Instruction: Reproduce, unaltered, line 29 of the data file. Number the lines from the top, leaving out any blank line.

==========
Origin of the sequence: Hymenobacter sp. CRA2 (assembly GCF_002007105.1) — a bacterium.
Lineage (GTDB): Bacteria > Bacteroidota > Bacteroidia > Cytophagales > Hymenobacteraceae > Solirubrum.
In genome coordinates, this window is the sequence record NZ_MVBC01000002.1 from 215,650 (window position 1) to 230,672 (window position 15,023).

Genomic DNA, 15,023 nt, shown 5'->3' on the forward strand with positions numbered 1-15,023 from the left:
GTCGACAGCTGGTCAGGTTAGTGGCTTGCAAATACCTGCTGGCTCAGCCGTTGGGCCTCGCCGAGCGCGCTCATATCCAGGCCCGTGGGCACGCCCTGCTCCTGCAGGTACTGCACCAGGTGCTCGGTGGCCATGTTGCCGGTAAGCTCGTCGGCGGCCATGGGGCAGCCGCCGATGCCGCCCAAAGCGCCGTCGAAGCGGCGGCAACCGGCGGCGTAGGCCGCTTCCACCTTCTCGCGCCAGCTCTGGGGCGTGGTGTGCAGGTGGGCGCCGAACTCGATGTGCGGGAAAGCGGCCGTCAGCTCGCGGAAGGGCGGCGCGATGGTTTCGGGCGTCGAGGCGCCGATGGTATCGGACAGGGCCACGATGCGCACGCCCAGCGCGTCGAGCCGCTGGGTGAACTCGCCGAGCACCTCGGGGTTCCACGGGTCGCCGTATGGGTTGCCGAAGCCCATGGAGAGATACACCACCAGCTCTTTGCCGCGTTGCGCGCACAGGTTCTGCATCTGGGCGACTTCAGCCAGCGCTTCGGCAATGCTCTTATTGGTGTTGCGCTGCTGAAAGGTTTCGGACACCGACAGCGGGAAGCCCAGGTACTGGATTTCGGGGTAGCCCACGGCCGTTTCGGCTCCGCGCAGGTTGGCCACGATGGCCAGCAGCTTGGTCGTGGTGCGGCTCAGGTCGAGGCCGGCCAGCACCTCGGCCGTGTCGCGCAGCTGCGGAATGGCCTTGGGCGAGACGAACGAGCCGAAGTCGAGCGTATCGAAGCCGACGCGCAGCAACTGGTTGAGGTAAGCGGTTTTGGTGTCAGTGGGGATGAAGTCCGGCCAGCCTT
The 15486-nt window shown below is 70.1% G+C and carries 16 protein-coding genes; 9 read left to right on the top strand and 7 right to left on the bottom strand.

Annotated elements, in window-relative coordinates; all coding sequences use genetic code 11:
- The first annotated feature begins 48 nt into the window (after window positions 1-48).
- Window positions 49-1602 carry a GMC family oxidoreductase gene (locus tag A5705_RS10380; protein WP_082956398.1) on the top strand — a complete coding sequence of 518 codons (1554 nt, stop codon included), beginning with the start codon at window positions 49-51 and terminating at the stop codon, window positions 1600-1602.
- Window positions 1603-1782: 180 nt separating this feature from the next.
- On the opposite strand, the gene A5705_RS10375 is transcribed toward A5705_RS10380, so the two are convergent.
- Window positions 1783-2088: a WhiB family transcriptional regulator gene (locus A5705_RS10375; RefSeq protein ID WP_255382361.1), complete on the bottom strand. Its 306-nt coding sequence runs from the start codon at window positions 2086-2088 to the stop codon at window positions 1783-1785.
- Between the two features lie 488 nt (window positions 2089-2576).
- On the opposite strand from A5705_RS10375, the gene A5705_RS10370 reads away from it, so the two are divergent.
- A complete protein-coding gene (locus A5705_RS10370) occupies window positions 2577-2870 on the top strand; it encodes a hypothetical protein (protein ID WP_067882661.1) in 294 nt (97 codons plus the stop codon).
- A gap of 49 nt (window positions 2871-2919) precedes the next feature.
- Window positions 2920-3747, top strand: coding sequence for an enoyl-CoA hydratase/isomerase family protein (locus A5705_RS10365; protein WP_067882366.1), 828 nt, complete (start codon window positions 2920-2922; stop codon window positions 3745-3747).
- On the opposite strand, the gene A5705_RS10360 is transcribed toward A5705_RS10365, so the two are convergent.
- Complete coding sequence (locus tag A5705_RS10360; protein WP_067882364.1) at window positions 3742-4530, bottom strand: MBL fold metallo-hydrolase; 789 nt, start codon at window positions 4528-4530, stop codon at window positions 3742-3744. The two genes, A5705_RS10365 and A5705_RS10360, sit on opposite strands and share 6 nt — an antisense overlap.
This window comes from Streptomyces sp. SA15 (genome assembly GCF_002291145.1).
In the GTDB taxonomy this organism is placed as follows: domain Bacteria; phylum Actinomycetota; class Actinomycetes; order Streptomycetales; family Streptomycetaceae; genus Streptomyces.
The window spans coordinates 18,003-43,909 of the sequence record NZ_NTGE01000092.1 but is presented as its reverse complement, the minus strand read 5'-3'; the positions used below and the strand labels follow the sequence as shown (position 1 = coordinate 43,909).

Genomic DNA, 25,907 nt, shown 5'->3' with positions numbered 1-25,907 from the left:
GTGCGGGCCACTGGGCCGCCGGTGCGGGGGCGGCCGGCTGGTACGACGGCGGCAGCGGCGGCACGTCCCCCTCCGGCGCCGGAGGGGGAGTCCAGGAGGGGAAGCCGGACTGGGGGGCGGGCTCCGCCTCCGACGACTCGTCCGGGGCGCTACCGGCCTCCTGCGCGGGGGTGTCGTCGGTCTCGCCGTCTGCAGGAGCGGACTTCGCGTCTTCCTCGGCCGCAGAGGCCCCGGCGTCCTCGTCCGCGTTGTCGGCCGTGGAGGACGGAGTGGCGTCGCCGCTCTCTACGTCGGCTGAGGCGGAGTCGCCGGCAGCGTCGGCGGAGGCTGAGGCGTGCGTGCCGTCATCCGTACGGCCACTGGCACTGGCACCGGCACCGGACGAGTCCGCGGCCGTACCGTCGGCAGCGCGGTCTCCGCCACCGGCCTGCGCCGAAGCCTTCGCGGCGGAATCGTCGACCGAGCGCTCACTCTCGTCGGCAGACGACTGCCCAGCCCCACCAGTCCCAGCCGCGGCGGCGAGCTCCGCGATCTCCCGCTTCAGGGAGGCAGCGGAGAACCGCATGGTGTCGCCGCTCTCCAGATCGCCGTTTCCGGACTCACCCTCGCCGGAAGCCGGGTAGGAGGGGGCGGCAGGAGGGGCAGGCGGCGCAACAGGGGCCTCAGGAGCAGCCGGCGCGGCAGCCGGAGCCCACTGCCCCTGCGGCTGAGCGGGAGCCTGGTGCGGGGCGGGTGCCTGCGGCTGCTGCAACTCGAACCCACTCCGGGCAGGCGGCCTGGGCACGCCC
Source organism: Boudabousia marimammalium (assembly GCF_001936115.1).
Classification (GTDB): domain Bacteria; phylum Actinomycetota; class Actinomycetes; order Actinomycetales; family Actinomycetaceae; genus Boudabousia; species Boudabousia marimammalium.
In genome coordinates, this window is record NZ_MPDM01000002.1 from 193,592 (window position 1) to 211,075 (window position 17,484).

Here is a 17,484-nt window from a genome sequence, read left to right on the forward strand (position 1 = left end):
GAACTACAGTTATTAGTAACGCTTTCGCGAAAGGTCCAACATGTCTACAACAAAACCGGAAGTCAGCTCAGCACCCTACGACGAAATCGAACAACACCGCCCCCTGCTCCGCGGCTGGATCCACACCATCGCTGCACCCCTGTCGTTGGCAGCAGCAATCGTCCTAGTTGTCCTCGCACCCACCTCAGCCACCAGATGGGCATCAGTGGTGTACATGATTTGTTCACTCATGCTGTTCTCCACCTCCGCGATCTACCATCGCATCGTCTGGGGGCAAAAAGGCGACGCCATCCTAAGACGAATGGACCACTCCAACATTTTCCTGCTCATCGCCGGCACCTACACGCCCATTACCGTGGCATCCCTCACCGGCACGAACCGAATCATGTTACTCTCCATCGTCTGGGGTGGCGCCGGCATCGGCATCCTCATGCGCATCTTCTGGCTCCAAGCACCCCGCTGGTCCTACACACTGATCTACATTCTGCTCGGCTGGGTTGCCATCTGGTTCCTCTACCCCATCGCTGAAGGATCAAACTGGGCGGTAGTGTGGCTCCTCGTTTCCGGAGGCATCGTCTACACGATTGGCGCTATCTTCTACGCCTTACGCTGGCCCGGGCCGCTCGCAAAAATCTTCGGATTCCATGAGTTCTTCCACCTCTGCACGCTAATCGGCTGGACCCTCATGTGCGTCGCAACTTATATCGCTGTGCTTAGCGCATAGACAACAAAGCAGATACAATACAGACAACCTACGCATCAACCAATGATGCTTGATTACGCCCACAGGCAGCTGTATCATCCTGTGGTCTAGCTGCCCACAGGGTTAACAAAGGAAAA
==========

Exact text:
GAACTACAGTTATTAGTAACGCTTTCGCGAAAGGTCCAACATGTCTACAACAAAACCGGAAGTCAGCTCAGCACCCTACGACGAAATCGAACAACACCGCCCCCTGCTCCGCGGCTGGATCCACACCATCGCTGCACCCCTGTCGTTGGCAGCAGCAATCGTCCTAGTTGTCCTCGCACCCACCTCAGCCACCAGATGGGCATCAGTGGTGTACATGATTTGTTCACTCATGCTGTTCTCCACCTCCGCGATCTACCATCGCATCGTCTGGGGGCAAAAAGGCGACGCCATCCTAAGACGAATGGACCACTCCAACATTTTCCTGCTCATCGCCGGCACCTACACGCCCATTACCGTGGCATCCCTCACCGGCACGAACCGAATCATGTTACTCTCCATCGTCTGGGGTGGCGCCGGCATCGGCATCCTCATGCGCATCTTCTGGCTCCAAGCACCCCGCTGGTCCTACACACTGATCTACATTCTGCTCGGCTGGGTTGCCATCTGGTTCCTCTACCCCATCGCTGAAGGATCAAACTGGGCGGTAGTGTGGCTCCTCGTTTCCGGAGGCATCGTCTACACGATTGGCGCTATCTTCTACGCCTTACGCTGGCCCGGGCCGCTCGCAAAAATCTTCGGATTCCATGAGTTCTTCCACCTCTGCACGCTAATCGGCTGGACCCTCATGTGCGTCGCAACTTATATCGCTGTGCTTAGCGCATAGACAACAAAGCAGATACAATACAGACAACCTACGCATCAACCAATGATGCTTGATTACGCCCACAGGCAGCTGTATCATCCTGTGGTCTAGCTGCCCACAGGGTTAACAAAGGAAAA